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Probate documents where there's no will

ProfilePosted byOptionsPost Date

Vicki

Vicki Report 11 Mar 2013 23:08

Please can anyone advise me? I have 2 deaths, of my GFather & my GGFather (died 1952 and 1946 respectively) neither of whom left any will.

I know the date of probate for both of them, but is it worth sending for and paying for copies of the Probate documents only?

I have sent for wills for other relatives & most of them were really brilliant, but what do you actually get when you ask for 'Probate' documents?

Thanks, Vicki

Andrew

Andrew Report 11 Mar 2013 23:21

When there is no will, the probate (Letters of Administration?) only authorises someone to look after the estate. The distribution is then governed by law as to who gets what.

https://www.gov.uk/wills-probate-inheritance/if-the-person-didnt-leave-a-will

Andy

Vicki

Vicki Report 11 Mar 2013 23:42

Thanks Andy - I sort of knew that really, but I was hoping I might see some secret details, or some fascinating information!!!!

Do the letters of administration contain any details about property or personal possessions?

Cheers & thanks

Vicki

Andrew

Andrew Report 12 Mar 2013 00:13

If memory serves (and its been along time since I've seen one) it states the names and addresses of the people concerned and the approx value of the estate.

Andy

InspectorGreenPen

InspectorGreenPen Report 12 Mar 2013 11:50

No will then there will be no probate.

I have the LOA for my Dad and it shows the names and addresses of the deceased and the administrator, plus the gross and net values of the estate for Inland Revenue purposes.

If the value of the estate was relatively small, (around £5k-10k in today's values) and if there was no property involved they there may not even have been letters of administration.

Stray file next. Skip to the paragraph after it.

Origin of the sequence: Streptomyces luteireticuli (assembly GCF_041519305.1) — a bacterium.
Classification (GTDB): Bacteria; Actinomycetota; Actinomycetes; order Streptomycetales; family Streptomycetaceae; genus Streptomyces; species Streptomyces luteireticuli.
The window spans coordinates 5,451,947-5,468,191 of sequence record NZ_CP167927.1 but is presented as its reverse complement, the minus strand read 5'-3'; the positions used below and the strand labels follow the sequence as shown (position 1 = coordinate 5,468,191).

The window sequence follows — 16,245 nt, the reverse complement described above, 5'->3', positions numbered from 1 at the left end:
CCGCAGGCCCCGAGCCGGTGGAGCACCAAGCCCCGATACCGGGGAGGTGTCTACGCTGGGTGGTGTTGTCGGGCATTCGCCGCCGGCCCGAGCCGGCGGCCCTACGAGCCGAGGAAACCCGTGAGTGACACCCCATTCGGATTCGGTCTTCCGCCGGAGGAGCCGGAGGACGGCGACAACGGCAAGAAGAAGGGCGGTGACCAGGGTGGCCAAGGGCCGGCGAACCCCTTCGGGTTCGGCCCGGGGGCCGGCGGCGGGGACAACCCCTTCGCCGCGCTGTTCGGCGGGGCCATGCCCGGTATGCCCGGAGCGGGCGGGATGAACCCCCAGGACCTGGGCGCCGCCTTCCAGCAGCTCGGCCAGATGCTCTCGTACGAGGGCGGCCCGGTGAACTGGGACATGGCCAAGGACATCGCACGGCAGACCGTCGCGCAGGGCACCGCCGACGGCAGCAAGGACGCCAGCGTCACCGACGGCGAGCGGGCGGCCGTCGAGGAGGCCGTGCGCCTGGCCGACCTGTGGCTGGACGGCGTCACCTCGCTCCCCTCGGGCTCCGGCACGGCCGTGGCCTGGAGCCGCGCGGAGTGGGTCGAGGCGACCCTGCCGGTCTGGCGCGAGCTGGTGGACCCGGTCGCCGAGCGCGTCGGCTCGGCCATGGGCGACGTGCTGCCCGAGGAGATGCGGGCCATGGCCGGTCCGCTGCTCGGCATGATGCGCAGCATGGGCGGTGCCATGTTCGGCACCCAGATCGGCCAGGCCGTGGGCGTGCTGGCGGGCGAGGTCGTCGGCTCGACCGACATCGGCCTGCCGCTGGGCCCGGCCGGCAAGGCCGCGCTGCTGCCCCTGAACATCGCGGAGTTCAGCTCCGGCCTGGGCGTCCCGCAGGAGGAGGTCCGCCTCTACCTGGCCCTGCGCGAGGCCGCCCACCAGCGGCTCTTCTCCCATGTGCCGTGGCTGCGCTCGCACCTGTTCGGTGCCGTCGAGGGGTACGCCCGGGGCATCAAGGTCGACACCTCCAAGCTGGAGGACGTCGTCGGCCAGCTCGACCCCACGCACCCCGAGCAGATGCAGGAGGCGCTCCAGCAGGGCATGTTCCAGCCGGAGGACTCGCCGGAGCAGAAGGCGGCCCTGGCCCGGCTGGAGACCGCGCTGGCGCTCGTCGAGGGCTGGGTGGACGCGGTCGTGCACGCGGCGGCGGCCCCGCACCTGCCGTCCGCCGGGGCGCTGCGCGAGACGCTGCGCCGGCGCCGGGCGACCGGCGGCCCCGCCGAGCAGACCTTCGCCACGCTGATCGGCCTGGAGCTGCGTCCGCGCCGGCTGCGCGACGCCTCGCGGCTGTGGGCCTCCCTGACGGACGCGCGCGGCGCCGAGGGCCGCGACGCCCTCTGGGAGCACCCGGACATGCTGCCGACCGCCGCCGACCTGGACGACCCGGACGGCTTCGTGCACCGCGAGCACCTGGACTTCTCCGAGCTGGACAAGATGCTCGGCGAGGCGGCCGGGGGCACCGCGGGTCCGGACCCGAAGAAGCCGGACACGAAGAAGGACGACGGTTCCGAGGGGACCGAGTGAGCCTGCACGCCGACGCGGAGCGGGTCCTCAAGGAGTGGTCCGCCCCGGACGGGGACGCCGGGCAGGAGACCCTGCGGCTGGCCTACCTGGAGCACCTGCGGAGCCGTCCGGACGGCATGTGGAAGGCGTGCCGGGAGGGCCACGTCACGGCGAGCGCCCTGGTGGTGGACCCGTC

lancashireAnn

lancashireAnn Report 12 Mar 2013 13:30

Just to extend a bit more on what has been said.

Over a certain amount if there was no will 'letters of administration' have to be applied for. These are listed in the probate index but instead of the words 'proved at....' it says 'letters of administration granted to....'

That in itself my give some clues for you but it is also (though not as likely) that you can find extra information if you send for them. I do have one where an extra person and their address was on there which proved that it was exactly the right relative.

It depends whether you think it is worth spending the £6.

DazedConfused

DazedConfused Report 12 Mar 2013 15:03

I am sitting here looking at a letter of probate issued 1927 -the wording is this:-

Be it know that ..............of ...............died on the 23 January 1927 intestate 'a bachelor'
and be it further known that at the date hereunder written Letters of Administration of all the Estate whuch by law devolves to and vests in the personal respresentative of the said intestate were granted by His Majesty's High Court of Justice at the District Probate Registry thereof at (area name) to